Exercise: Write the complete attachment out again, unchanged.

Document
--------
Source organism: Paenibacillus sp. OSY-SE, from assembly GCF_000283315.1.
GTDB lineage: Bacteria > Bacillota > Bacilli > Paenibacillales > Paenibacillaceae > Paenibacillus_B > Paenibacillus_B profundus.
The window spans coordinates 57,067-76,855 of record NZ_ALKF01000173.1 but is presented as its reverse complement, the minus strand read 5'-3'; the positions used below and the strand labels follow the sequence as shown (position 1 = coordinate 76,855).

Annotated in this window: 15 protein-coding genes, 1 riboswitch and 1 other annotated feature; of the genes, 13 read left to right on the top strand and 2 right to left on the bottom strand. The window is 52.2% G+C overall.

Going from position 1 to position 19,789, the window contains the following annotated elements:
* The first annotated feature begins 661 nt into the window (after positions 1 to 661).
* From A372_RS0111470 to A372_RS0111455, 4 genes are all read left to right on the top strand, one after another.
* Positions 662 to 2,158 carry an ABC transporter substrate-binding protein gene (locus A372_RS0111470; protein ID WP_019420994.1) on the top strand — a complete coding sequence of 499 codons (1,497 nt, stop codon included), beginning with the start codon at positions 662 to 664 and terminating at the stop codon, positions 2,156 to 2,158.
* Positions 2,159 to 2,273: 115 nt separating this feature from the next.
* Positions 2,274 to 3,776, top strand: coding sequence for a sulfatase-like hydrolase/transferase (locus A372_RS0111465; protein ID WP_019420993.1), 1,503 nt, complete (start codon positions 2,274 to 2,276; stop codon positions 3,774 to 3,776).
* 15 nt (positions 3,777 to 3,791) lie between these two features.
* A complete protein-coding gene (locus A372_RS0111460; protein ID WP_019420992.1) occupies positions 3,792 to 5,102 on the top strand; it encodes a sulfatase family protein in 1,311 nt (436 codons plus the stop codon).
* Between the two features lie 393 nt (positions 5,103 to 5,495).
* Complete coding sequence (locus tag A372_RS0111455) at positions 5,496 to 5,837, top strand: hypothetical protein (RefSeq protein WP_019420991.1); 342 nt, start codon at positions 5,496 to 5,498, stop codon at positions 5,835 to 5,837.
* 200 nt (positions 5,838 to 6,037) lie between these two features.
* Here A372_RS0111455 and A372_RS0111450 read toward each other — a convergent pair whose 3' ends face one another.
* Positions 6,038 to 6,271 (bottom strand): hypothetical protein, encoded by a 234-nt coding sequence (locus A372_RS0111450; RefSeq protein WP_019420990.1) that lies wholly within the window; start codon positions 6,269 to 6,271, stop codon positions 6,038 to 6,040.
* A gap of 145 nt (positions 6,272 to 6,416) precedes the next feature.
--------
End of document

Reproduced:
Source organism: Paenibacillus sp. OSY-SE, from assembly GCF_000283315.1.
GTDB lineage: Bacteria > Bacillota > Bacilli > Paenibacillales > Paenibacillaceae > Paenibacillus_B > Paenibacillus_B profundus.
The window spans coordinates 57,067-76,855 of record NZ_ALKF01000173.1 but is presented as its reverse complement, the minus strand read 5'-3'; the positions used below and the strand labels follow the sequence as shown (position 1 = coordinate 76,855).

Annotated in this window: 15 protein-coding genes, 1 riboswitch and 1 other annotated feature; of the genes, 13 read left to right on the top strand and 2 right to left on the bottom strand. The window is 52.2% G+C overall.

Going from position 1 to position 19,789, the window contains the following annotated elements:
* The first annotated feature begins 661 nt into the window (after positions 1 to 661).
* From A372_RS0111470 to A372_RS0111455, 4 genes are all read left to right on the top strand, one after another.
* Positions 662 to 2,158 carry an ABC transporter substrate-binding protein gene (locus A372_RS0111470; protein ID WP_019420994.1) on the top strand — a complete coding sequence of 499 codons (1,497 nt, stop codon included), beginning with the start codon at positions 662 to 664 and terminating at the stop codon, positions 2,156 to 2,158.
* Positions 2,159 to 2,273: 115 nt separating this feature from the next.
* Positions 2,274 to 3,776, top strand: coding sequence for a sulfatase-like hydrolase/transferase (locus A372_RS0111465; protein ID WP_019420993.1), 1,503 nt, complete (start codon positions 2,274 to 2,276; stop codon positions 3,774 to 3,776).
* 15 nt (positions 3,777 to 3,791) lie between these two features.
* A complete protein-coding gene (locus A372_RS0111460; protein ID WP_019420992.1) occupies positions 3,792 to 5,102 on the top strand; it encodes a sulfatase family protein in 1,311 nt (436 codons plus the stop codon).
* Between the two features lie 393 nt (positions 5,103 to 5,495).
* Complete coding sequence (locus tag A372_RS0111455) at positions 5,496 to 5,837, top strand: hypothetical protein (RefSeq protein WP_019420991.1); 342 nt, start codon at positions 5,496 to 5,498, stop codon at positions 5,835 to 5,837.
* 200 nt (positions 5,838 to 6,037) lie between these two features.
* Here A372_RS0111455 and A372_RS0111450 read toward each other — a convergent pair whose 3' ends face one another.
* Positions 6,038 to 6,271 (bottom strand): hypothetical protein, encoded by a 234-nt coding sequence (locus A372_RS0111450; RefSeq protein WP_019420990.1) that lies wholly within the window; start codon positions 6,269 to 6,271, stop codon positions 6,038 to 6,040.
* A gap of 145 nt (positions 6,272 to 6,416) precedes the next feature.